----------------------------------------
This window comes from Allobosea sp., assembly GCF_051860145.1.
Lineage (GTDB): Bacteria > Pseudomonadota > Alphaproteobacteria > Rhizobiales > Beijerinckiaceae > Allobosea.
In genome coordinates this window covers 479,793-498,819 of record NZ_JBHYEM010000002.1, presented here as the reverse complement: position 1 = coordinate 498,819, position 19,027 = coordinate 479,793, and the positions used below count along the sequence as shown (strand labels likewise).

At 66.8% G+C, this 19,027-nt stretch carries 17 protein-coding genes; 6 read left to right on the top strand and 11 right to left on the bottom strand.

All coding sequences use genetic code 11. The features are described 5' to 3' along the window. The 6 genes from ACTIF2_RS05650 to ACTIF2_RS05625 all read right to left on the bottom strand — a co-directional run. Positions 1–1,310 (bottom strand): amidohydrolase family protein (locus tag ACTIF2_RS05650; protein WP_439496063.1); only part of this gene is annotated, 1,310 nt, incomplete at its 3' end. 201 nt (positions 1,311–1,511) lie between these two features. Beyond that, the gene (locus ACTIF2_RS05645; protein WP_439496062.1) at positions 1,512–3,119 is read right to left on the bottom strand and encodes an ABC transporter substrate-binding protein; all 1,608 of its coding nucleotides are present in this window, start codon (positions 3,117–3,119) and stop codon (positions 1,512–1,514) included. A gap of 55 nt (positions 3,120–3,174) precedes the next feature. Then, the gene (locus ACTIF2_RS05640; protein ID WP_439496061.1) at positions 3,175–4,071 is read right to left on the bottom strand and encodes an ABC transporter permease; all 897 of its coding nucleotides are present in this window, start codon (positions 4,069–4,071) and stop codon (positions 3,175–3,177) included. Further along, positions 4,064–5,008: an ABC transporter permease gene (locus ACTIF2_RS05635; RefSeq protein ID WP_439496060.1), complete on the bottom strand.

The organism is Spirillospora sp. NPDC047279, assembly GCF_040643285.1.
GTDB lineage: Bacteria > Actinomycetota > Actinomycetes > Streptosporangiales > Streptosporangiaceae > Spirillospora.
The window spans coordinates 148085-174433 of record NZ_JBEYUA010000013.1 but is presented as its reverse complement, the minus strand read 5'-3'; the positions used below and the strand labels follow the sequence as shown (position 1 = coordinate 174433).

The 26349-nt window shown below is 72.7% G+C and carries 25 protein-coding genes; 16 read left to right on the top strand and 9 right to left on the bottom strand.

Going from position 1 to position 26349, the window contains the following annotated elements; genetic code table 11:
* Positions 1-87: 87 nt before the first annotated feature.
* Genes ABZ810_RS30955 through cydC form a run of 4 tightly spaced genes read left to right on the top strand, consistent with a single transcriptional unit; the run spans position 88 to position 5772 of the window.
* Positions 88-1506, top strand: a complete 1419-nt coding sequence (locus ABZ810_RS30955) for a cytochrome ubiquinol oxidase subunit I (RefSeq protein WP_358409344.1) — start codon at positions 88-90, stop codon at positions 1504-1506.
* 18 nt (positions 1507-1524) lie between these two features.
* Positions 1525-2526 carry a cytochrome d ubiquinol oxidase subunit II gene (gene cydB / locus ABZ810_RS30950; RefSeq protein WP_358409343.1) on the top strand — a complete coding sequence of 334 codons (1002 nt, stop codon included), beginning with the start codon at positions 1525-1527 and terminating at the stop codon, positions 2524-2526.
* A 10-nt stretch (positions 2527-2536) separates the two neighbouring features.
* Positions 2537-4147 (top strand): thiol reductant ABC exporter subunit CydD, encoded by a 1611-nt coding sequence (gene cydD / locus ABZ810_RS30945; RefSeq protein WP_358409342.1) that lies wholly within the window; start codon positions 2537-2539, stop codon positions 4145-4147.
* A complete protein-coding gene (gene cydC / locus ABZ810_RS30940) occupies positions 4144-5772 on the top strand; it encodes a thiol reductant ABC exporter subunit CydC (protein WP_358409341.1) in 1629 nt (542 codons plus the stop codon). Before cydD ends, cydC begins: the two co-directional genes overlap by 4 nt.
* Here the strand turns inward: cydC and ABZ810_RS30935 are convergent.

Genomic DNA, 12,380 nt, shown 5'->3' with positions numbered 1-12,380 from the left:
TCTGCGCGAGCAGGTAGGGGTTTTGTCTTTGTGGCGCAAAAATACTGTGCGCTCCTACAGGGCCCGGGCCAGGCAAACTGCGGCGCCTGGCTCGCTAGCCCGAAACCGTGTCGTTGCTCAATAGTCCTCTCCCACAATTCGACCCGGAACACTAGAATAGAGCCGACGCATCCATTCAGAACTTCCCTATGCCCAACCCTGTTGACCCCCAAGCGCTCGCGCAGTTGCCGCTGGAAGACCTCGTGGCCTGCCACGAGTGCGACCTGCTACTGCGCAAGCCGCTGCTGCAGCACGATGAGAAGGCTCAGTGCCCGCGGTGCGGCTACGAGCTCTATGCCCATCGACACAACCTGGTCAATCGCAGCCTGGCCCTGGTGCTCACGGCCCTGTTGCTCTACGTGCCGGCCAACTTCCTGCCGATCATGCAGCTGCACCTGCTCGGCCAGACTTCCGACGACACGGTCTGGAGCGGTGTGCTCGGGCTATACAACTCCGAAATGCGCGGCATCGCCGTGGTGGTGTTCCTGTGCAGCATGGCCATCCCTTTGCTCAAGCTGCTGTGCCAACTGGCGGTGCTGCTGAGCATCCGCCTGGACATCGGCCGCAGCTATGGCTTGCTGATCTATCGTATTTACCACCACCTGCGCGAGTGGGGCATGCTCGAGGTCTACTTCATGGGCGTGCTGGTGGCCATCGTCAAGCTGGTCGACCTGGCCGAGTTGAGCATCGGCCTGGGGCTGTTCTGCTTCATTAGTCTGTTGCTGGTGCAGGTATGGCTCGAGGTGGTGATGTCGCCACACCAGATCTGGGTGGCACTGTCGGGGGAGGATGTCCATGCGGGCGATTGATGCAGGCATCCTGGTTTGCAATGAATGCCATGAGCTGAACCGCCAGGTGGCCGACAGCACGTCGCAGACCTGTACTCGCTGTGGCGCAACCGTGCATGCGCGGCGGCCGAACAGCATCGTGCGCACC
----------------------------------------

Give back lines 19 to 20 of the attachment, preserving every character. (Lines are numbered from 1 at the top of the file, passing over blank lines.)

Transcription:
* Here the strand turns inward: cydC and ABZ810_RS30935 are convergent.

Genomic DNA, 12,380 nt, shown 5'->3' with positions numbered 1-12,380 from the left: